Vocal “classification”

Quick question! I’m kinda new round here but I was wondering,what would you consider a “good tenor” range. At what point do you go from “baritone” to “Tenor”. I don’t know that there’s really a defined range but roughly. I have seen some people say high C, and others have made much lower suggestions. At what point should a tenors chest voice “end” and change to a head-resonating or falsetto register note?


  • Ryan1142Ryan1142 Member Posts: 3
    edited March 2018
    I realized I may have accidentally posted this in the wrong forum “singer/somgwriters. But I can’t even figure out how to move it/ delete it so
  • bentkbentk Moderator, Pro, 2.0 PRO, 3.0 Streaming Posts: 1,650
    There are some posts about this very subject in the forum. Maybe try the search function (top-right corner) to find what you are looking for.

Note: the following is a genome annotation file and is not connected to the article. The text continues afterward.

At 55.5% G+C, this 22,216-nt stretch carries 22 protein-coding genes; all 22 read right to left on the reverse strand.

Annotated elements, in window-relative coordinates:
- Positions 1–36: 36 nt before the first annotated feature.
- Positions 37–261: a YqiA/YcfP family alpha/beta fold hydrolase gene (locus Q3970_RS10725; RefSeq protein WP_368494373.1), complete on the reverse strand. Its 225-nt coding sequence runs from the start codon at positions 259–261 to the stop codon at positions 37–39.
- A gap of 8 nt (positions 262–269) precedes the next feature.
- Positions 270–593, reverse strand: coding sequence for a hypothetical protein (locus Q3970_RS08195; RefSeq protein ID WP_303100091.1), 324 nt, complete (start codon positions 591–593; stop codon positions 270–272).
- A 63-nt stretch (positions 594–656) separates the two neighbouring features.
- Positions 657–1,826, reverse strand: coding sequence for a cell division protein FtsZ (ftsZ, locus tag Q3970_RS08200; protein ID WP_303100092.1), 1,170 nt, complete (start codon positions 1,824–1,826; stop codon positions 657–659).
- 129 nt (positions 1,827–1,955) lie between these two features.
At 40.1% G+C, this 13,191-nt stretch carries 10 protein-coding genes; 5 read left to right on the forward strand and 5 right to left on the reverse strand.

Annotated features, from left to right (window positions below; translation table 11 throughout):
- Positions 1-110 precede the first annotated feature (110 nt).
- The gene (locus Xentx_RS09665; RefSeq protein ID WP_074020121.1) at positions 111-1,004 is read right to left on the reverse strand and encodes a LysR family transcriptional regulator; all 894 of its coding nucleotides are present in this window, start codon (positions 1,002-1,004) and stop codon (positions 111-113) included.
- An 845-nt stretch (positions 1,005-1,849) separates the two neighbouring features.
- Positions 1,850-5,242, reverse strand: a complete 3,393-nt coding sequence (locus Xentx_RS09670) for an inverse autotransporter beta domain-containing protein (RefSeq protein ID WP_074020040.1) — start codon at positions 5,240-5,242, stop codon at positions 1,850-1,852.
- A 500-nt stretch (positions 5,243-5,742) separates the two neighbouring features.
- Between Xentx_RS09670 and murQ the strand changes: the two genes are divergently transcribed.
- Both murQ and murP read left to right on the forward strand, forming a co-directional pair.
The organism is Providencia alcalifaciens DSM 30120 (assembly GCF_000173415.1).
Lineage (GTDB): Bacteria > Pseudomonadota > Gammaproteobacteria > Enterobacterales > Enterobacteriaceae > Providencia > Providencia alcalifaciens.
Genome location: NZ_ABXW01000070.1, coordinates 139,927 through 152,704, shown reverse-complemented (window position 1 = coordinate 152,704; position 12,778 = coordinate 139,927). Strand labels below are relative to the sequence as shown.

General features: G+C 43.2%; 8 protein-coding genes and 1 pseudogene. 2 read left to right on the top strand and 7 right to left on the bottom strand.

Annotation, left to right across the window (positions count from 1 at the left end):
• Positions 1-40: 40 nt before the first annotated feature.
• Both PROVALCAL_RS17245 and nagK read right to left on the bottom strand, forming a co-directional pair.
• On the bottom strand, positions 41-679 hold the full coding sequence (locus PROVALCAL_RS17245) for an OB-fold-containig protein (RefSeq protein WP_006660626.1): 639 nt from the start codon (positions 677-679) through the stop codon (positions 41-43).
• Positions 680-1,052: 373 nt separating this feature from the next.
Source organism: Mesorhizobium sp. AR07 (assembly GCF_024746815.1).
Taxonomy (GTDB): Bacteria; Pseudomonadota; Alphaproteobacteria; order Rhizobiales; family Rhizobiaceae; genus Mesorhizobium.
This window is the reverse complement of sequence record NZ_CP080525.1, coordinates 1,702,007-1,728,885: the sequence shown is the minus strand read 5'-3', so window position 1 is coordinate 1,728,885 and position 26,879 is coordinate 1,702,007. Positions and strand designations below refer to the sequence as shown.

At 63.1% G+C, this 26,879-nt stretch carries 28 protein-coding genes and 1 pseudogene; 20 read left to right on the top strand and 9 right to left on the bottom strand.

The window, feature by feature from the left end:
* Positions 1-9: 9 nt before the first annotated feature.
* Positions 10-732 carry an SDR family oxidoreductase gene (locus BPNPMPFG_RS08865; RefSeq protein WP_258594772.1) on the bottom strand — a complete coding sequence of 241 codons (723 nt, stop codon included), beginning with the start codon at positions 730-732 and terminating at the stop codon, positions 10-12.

Generally, don't pay too much attention to classifications. And more so, they are defined by where your passaggi lie. You will find more info about that in posts by @highmtn

    Have a look, i am confident you will find what you are looking for.

    All the best,

  • Furious_PhilFurious_Phil Moderator, Pro, 2.0 PRO, 3.0 Streaming Posts: 1,421
    Ben is right, as in a year or so you won't fit solidly into any of their range categories. However, at its purest, your vocal fach is denoted by where you primo passagio lies (Where your voice shifts gears out of chest and into head)
    I'm sure Bob has elsewhere elaborated this to a microscopic level! :wink:
  • highmtnhighmtn Administrator, Moderator, Enrolled, Pro, 3.0 Streaming Posts: 15,346
    Yes, to put yourself into a precise box requires both the primo and the secondo passaggio notes. But it's just a box. What matters is that you learn to take your voice OUT of the box.
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